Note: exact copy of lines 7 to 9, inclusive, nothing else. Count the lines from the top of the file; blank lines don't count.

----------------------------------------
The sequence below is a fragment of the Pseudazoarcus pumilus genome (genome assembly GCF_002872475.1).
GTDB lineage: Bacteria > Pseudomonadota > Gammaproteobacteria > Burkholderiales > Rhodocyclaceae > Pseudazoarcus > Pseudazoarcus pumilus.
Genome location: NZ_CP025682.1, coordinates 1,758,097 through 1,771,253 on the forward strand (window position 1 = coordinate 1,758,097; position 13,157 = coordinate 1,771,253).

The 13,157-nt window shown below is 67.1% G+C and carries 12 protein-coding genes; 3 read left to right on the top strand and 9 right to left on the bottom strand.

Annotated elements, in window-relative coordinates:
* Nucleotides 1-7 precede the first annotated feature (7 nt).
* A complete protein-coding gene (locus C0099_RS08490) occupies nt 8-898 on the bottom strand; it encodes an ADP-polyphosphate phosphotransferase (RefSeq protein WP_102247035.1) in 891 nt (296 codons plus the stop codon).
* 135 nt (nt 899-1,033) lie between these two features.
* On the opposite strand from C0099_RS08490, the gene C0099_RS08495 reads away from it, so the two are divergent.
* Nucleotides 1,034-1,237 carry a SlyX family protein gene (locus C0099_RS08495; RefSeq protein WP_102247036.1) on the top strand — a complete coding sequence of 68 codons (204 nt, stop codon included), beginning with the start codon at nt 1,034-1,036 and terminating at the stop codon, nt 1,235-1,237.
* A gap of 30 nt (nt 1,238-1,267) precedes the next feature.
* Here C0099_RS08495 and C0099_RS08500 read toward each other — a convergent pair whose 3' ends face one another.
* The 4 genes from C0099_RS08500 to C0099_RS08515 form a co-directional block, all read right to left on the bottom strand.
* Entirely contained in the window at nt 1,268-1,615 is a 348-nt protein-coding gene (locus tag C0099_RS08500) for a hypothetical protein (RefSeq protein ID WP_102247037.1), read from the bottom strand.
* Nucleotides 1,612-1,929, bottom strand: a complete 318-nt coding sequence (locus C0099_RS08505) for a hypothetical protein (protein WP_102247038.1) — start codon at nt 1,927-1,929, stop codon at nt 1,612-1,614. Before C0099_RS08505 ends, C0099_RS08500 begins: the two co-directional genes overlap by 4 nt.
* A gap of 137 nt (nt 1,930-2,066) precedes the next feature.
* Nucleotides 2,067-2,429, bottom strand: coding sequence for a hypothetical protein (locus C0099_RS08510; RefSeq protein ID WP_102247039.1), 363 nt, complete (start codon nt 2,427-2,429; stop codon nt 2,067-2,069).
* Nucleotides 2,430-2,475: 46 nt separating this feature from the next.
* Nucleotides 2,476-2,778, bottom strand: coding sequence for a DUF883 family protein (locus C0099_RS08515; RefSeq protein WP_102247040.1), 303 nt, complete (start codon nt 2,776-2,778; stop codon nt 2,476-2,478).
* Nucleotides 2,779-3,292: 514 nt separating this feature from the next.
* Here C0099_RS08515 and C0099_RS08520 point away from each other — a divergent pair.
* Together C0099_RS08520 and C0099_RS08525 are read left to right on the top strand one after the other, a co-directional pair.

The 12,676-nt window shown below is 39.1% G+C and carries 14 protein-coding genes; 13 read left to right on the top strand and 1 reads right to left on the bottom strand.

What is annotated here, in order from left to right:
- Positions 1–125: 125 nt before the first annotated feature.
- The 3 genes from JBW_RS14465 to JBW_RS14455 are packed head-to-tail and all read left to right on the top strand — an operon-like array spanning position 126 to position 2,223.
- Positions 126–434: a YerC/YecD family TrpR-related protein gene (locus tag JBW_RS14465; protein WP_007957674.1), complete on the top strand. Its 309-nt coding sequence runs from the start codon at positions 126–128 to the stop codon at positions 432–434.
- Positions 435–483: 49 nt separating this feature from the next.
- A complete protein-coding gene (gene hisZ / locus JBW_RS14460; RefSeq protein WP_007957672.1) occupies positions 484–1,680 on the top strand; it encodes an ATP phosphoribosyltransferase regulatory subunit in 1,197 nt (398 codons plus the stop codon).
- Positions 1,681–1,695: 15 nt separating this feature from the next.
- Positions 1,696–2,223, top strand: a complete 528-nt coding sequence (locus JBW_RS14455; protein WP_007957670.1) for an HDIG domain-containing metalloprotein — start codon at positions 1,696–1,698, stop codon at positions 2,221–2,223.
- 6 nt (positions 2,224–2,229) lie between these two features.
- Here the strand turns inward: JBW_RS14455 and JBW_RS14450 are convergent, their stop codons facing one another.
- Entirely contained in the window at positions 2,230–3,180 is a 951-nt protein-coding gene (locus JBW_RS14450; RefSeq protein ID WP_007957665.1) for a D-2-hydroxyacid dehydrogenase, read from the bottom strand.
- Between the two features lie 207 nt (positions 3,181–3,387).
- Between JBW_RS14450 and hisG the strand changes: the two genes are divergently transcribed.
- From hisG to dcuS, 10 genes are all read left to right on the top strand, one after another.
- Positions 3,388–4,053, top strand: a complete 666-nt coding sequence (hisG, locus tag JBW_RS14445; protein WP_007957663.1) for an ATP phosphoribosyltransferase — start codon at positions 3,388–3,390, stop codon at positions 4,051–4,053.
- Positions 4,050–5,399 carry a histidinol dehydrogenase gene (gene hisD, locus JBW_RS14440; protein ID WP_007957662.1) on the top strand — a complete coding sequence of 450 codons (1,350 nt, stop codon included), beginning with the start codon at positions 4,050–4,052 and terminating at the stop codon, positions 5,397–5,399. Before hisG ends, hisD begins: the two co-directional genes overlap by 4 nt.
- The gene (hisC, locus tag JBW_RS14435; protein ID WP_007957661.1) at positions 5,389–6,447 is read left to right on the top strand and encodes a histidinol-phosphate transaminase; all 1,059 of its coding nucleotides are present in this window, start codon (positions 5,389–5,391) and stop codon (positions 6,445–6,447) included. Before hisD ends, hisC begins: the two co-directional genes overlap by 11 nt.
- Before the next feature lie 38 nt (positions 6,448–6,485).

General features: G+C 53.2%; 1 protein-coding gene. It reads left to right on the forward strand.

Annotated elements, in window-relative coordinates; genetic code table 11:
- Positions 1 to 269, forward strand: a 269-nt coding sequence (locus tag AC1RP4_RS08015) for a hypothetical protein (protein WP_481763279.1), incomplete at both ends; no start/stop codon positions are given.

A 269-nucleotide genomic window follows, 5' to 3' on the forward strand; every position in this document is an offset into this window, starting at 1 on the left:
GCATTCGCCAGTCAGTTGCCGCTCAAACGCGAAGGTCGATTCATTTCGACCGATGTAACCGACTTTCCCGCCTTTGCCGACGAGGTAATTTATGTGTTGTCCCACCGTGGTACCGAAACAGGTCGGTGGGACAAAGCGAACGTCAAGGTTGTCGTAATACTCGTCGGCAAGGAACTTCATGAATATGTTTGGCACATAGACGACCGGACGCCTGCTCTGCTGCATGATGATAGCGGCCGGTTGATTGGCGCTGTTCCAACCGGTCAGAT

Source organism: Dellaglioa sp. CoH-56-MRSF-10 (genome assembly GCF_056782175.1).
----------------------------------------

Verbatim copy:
* A complete protein-coding gene (locus C0099_RS08490) occupies nt 8-898 on the bottom strand; it encodes an ADP-polyphosphate phosphotransferase (RefSeq protein WP_102247035.1) in 891 nt (296 codons plus the stop codon).
* 135 nt (nt 899-1,033) lie between these two features.
* On the opposite strand from C0099_RS08490, the gene C0099_RS08495 reads away from it, so the two are divergent.